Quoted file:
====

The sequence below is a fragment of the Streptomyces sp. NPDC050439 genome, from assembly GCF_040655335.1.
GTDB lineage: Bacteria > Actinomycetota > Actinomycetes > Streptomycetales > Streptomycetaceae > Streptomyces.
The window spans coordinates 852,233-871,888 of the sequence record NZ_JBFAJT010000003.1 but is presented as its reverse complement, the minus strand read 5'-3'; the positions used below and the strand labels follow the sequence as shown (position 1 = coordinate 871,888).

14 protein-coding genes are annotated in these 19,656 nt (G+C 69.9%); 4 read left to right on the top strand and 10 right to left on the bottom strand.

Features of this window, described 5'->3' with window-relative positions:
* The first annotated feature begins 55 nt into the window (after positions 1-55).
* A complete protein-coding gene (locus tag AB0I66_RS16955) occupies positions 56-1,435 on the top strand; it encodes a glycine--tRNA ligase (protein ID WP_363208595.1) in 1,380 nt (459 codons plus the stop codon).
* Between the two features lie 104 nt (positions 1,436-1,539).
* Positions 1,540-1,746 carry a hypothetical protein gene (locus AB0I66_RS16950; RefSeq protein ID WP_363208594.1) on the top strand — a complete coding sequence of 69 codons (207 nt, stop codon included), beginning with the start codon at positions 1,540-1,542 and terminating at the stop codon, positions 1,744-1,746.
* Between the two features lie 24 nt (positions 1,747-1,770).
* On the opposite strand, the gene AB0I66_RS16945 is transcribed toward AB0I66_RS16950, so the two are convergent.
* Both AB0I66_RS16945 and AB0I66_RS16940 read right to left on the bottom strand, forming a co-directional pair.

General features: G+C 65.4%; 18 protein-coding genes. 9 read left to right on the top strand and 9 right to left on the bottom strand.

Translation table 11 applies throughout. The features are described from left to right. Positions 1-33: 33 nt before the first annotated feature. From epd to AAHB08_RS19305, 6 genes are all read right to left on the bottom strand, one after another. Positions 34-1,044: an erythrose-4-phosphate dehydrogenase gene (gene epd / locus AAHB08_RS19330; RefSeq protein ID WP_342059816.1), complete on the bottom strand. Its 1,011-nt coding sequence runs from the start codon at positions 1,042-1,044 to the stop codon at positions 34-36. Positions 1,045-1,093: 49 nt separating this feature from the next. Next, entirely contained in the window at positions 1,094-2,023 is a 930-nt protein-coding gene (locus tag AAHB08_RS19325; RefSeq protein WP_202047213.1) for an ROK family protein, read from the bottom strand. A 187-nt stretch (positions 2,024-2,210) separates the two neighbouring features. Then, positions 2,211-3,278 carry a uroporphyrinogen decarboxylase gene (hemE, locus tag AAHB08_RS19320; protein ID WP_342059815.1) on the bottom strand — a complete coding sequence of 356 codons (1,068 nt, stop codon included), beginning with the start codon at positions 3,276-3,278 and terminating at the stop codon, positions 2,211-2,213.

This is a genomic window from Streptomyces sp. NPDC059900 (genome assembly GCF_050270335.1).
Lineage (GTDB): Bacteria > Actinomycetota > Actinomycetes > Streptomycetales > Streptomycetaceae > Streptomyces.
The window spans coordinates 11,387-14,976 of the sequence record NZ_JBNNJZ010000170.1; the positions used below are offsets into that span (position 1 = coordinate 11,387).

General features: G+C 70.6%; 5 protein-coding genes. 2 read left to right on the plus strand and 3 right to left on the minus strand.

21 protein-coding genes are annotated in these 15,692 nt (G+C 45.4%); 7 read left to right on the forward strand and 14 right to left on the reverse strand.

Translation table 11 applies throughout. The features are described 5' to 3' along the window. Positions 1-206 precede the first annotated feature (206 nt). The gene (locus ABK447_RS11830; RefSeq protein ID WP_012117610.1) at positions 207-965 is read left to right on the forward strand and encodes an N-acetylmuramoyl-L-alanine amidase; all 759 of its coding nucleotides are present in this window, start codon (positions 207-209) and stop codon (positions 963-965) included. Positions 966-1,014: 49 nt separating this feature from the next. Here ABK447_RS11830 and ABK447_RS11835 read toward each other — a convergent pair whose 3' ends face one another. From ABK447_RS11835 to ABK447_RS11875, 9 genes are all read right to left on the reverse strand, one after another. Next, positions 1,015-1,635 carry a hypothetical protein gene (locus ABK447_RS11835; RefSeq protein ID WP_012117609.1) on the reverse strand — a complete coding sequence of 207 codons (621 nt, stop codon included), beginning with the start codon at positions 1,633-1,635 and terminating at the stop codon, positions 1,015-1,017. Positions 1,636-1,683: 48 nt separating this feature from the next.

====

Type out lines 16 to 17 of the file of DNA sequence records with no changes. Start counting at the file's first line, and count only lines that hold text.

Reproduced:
Lineage (GTDB): Bacteria > Actinomycetota > Actinomycetes > Streptomycetales > Streptomycetaceae > Streptomyces.
The window spans coordinates 11,387-14,976 of the sequence record NZ_JBNNJZ010000170.1; the positions used below are offsets into that span (position 1 = coordinate 11,387).